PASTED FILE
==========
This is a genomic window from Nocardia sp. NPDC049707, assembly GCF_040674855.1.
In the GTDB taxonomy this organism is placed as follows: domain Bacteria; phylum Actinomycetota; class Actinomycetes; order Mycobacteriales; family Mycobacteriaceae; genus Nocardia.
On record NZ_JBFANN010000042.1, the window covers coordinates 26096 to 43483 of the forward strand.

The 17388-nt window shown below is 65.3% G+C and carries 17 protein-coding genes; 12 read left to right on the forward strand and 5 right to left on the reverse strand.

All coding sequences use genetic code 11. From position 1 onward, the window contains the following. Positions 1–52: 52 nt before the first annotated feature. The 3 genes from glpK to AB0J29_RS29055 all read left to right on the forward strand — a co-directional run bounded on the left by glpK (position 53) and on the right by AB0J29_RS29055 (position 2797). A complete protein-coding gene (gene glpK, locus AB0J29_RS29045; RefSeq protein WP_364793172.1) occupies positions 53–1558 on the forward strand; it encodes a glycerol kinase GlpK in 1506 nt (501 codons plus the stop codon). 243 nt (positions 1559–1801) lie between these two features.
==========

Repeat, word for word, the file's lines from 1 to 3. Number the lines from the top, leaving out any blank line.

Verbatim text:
This is a genomic window from Nocardia sp. NPDC049707, assembly GCF_040674855.1.
In the GTDB taxonomy this organism is placed as follows: domain Bacteria; phylum Actinomycetota; class Actinomycetes; order Mycobacteriales; family Mycobacteriaceae; genus Nocardia.
On record NZ_JBFANN010000042.1, the window covers coordinates 26096 to 43483 of the forward strand.